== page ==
Kit Boyd’s paintings and prints explore our relationship with landscape and our place in nature. He is influenced by the work of Samuel Palmer and British Neo-romantic artists including Graham Sutherland, Paul Nash, and Eric Ravilious. His latest etching pays tribute to the village of Shoreham in Kent, where Palmer lived and worked in the 1820s, and adds his own 21st-century twists to an idyllic rural scene, showing how nature and technology can co-exist today.
Why did you decide to make this etching?
I was asked in 2020 by the Darent Valley Community Rail Partnership if I would like to make a picture for Shoreham Station in Kent, and immediately said yes, because that’s where Samuel Palmer lived and worked in his visionary 1820s period. They had found me because of my Palmer influences. By the time the commission came to fruition in 2021, after all the lockdowns, they had asked me to make six posters for their whole line between Sevenoaks and Swanley.
Shoreham was the one I made first. I first visited the village in the mid-1990s and hunted around for evidence of Palmer to no avail, so I always felt it would be right to honour him in some way if there was ever an opportunity to show work in the village. And that day had finally come.
I used ink and gum arabic for my poster image, as Palmer had done when he lived there. It seemed like the obvious choice of materials. I really wanted to make an etching after it though, and I’ve finally been able to do this, now that the project is over and all the posters are up along the valley.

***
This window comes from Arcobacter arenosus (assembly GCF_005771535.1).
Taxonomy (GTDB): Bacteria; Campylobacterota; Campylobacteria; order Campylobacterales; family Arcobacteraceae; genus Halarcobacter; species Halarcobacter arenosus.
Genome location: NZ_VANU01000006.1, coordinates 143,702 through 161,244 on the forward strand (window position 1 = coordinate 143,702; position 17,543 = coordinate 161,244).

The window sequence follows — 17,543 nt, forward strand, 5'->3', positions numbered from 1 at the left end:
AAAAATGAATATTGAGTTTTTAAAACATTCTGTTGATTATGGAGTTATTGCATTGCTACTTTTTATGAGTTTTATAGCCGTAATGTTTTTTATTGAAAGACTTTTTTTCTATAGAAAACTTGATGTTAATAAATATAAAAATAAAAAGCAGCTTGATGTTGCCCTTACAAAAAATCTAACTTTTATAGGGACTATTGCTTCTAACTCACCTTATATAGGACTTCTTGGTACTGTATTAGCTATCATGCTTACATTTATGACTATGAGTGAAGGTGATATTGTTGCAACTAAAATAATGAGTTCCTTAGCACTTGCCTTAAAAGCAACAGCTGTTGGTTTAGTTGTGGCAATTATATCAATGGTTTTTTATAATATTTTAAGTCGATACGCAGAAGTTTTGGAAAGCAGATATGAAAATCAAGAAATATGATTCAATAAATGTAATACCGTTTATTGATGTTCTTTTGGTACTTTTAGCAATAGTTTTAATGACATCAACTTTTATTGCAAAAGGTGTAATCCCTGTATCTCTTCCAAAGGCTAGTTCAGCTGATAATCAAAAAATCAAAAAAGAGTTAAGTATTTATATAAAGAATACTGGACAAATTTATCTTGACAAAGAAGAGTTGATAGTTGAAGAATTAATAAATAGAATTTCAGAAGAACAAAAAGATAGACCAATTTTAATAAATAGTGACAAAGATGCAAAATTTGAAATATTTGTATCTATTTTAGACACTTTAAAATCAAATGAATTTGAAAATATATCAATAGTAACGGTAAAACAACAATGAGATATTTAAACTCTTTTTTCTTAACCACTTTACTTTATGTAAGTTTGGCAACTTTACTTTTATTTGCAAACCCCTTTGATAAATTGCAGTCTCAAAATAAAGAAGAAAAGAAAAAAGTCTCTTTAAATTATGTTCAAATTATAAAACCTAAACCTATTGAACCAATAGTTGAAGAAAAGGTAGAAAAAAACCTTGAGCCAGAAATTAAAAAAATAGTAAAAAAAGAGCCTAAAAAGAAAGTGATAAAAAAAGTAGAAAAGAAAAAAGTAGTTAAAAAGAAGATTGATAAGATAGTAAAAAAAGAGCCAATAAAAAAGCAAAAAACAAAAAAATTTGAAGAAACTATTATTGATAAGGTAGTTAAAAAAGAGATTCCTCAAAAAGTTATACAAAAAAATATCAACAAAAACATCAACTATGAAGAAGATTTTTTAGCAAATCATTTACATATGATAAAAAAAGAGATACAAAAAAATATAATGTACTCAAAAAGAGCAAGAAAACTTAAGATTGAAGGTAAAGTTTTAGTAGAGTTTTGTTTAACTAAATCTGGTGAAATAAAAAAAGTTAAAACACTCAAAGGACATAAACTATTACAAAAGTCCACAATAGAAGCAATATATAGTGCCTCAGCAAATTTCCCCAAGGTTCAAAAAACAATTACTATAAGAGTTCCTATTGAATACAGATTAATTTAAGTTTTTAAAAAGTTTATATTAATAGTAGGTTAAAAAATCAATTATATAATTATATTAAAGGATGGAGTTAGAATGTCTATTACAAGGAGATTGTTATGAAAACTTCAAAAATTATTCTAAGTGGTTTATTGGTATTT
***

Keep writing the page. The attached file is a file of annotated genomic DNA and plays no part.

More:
I took a copper plate to Wales with me in February and began to draw the design on it there, but changed various elements of the picture, eg. the dog became a swan and I added a mayfly to the post as the pleasure of drawing tiny detail with the needle took over. When I added the aquatint back at the studio, I decided to make it more of a nocturne like Palmer’s late etchings.
What was the process of making this etching like?
It took a long time to draw the design on the plate. It’s a hard ground etching so I was drawing through wax with a needle. Because I had an original finished painting to work with, I reversed this and traced on the design using transfer paper. I added a lot of detail, and ended up having lots of time to keep adding detail before I headed back to London because I got stuck in Wales after the three storms caused flooding.
There’s so much to see in this etching. It really takes you through the landscape and to the horizon. Can you talk me through some of the details we see on the way?
The hare is Samuel Palmer’s hare from “Early Morning”, his famous sepia drawing in the Ashmolean Museum. I like taking him for a walk. He’s in my 2017 etching, “The Tree Climber”, too. It seemed just right to have him walking across the bridge at the centre of the village. There are lots of Palmeresque features in the etching – the moon and the leaves are taken from another of his paintings, and I had to put in a bright cloud. I’ve put Palmer at an easel on the other side of the bridge. On the distant hill is the white chalk cross First World War memorial, which you’ll see from many vantage points in the valley, and birds' nests occasionally appear hidden in dark areas of Palmer’s drawings too.